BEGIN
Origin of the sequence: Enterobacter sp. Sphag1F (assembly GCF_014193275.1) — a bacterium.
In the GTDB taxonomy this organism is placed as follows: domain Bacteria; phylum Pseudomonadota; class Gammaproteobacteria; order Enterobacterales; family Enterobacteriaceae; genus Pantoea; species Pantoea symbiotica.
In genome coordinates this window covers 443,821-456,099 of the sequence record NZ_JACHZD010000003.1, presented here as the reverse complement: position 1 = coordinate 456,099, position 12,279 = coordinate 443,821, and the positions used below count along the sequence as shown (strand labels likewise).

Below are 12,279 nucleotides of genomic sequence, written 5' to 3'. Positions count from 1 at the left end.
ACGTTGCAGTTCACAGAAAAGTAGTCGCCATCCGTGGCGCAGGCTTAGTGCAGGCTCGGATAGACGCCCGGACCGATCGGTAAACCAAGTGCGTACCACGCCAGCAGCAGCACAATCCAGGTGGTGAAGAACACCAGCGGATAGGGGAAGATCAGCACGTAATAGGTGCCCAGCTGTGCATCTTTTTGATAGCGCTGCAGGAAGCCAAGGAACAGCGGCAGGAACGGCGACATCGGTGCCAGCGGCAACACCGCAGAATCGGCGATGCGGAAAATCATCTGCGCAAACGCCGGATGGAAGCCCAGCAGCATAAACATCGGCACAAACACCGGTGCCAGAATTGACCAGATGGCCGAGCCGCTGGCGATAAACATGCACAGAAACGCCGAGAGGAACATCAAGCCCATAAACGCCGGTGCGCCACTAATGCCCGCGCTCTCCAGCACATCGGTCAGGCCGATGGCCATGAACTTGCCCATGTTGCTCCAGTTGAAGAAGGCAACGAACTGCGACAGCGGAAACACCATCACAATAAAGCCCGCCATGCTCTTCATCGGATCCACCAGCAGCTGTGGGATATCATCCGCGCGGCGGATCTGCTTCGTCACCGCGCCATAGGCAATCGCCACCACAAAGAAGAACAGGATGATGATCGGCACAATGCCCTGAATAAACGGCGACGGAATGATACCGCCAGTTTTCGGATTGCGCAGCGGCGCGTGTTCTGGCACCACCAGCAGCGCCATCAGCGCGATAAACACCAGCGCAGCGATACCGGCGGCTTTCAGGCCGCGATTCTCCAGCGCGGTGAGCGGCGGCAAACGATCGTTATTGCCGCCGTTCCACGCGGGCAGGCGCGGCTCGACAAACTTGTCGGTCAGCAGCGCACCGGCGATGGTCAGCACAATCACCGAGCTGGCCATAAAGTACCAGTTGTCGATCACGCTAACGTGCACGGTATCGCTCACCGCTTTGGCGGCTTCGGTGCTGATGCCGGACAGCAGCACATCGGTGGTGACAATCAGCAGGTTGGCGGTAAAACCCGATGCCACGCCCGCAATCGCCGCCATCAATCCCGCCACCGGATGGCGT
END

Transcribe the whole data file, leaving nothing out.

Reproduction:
Origin of the sequence: Enterobacter sp. Sphag1F (assembly GCF_014193275.1) — a bacterium.
In the GTDB taxonomy this organism is placed as follows: domain Bacteria; phylum Pseudomonadota; class Gammaproteobacteria; order Enterobacterales; family Enterobacteriaceae; genus Pantoea; species Pantoea symbiotica.
In genome coordinates this window covers 443,821-456,099 of the sequence record NZ_JACHZD010000003.1, presented here as the reverse complement: position 1 = coordinate 456,099, position 12,279 = coordinate 443,821, and the positions used below count along the sequence as shown (strand labels likewise).

Below are 12,279 nucleotides of genomic sequence, written 5' to 3'. Positions count from 1 at the left end.
ACGTTGCAGTTCACAGAAAAGTAGTCGCCATCCGTGGCGCAGGCTTAGTGCAGGCTCGGATAGACGCCCGGACCGATCGGTAAACCAAGTGCGTACCACGCCAGCAGCAGCACAATCCAGGTGGTGAAGAACACCAGCGGATAGGGGAAGATCAGCACGTAATAGGTGCCCAGCTGTGCATCTTTTTGATAGCGCTGCAGGAAGCCAAGGAACAGCGGCAGGAACGGCGACATCGGTGCCAGCGGCAACACCGCAGAATCGGCGATGCGGAAAATCATCTGCGCAAACGCCGGATGGAAGCCCAGCAGCATAAACATCGGCACAAACACCGGTGCCAGAATTGACCAGATGGCCGAGCCGCTGGCGATAAACATGCACAGAAACGCCGAGAGGAACATCAAGCCCATAAACGCCGGTGCGCCACTAATGCCCGCGCTCTCCAGCACATCGGTCAGGCCGATGGCCATGAACTTGCCCATGTTGCTCCAGTTGAAGAAGGCAACGAACTGCGACAGCGGAAACACCATCACAATAAAGCCCGCCATGCTCTTCATCGGATCCACCAGCAGCTGTGGGATATCATCCGCGCGGCGGATCTGCTTCGTCACCGCGCCATAGGCAATCGCCACCACAAAGAAGAACAGGATGATGATCGGCACAATGCCCTGAATAAACGGCGACGGAATGATACCGCCAGTTTTCGGATTGCGCAGCGGCGCGTGTTCTGGCACCACCAGCAGCGCCATCAGCGCGATAAACACCAGCGCAGCGATACCGGCGGCTTTCAGGCCGCGATTCTCCAGCGCGGTGAGCGGCGGCAAACGATCGTTATTGCCGCCGTTCCACGCGGGCAGGCGCGGCTCGACAAACTTGTCGGTCAGCAGCGCACCGGCGATGGTCAGCACAATCACCGAGCTGGCCATAAAGTACCAGTTGTCGATCACGCTAACGTGCACGGTATCGCTCACCGCTTTGGCGGCTTCGGTGCTGATGCCGGACAGCAGCACATCGGTGGTGACAATCAGCAGGTTGGCGGTAAAACCCGATGCCACGCCCGCAATCGCCGCCATCAATCCCGCCACCGGATGGCGT